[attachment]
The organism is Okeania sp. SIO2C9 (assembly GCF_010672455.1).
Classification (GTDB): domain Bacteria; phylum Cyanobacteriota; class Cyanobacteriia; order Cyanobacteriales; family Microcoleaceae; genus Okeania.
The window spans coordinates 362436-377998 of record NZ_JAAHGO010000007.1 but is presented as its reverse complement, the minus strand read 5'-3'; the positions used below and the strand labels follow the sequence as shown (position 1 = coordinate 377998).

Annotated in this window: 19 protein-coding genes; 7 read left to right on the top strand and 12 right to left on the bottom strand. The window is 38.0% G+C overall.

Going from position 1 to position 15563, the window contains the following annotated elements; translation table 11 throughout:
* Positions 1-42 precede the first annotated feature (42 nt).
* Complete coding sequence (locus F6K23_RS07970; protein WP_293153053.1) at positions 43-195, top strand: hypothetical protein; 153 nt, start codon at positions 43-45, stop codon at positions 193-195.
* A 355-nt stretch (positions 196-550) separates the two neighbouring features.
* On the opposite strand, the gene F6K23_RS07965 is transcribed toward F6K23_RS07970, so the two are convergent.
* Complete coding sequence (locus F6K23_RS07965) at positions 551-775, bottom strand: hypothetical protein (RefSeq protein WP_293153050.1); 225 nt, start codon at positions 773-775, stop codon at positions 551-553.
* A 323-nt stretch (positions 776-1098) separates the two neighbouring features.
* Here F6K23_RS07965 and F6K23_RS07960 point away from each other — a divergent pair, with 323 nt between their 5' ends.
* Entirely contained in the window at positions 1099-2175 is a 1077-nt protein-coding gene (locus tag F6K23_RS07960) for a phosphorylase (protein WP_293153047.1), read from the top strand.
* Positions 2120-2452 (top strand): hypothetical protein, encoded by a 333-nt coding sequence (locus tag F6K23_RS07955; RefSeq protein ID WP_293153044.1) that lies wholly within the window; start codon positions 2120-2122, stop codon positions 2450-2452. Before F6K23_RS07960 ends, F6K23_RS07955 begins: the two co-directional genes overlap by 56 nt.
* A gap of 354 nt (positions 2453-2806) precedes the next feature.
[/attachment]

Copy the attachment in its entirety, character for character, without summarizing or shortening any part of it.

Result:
The organism is Okeania sp. SIO2C9 (assembly GCF_010672455.1).
Classification (GTDB): domain Bacteria; phylum Cyanobacteriota; class Cyanobacteriia; order Cyanobacteriales; family Microcoleaceae; genus Okeania.
The window spans coordinates 362436-377998 of record NZ_JAAHGO010000007.1 but is presented as its reverse complement, the minus strand read 5'-3'; the positions used below and the strand labels follow the sequence as shown (position 1 = coordinate 377998).

Annotated in this window: 19 protein-coding genes; 7 read left to right on the top strand and 12 right to left on the bottom strand. The window is 38.0% G+C overall.

Going from position 1 to position 15563, the window contains the following annotated elements; translation table 11 throughout:
* Positions 1-42 precede the first annotated feature (42 nt).
* Complete coding sequence (locus F6K23_RS07970; protein WP_293153053.1) at positions 43-195, top strand: hypothetical protein; 153 nt, start codon at positions 43-45, stop codon at positions 193-195.
* A 355-nt stretch (positions 196-550) separates the two neighbouring features.
* On the opposite strand, the gene F6K23_RS07965 is transcribed toward F6K23_RS07970, so the two are convergent.
* Complete coding sequence (locus F6K23_RS07965) at positions 551-775, bottom strand: hypothetical protein (RefSeq protein WP_293153050.1); 225 nt, start codon at positions 773-775, stop codon at positions 551-553.
* A 323-nt stretch (positions 776-1098) separates the two neighbouring features.
* Here F6K23_RS07965 and F6K23_RS07960 point away from each other — a divergent pair, with 323 nt between their 5' ends.
* Entirely contained in the window at positions 1099-2175 is a 1077-nt protein-coding gene (locus tag F6K23_RS07960) for a phosphorylase (protein WP_293153047.1), read from the top strand.
* Positions 2120-2452 (top strand): hypothetical protein, encoded by a 333-nt coding sequence (locus tag F6K23_RS07955; RefSeq protein ID WP_293153044.1) that lies wholly within the window; start codon positions 2120-2122, stop codon positions 2450-2452. Before F6K23_RS07960 ends, F6K23_RS07955 begins: the two co-directional genes overlap by 56 nt.
* A gap of 354 nt (positions 2453-2806) precedes the next feature.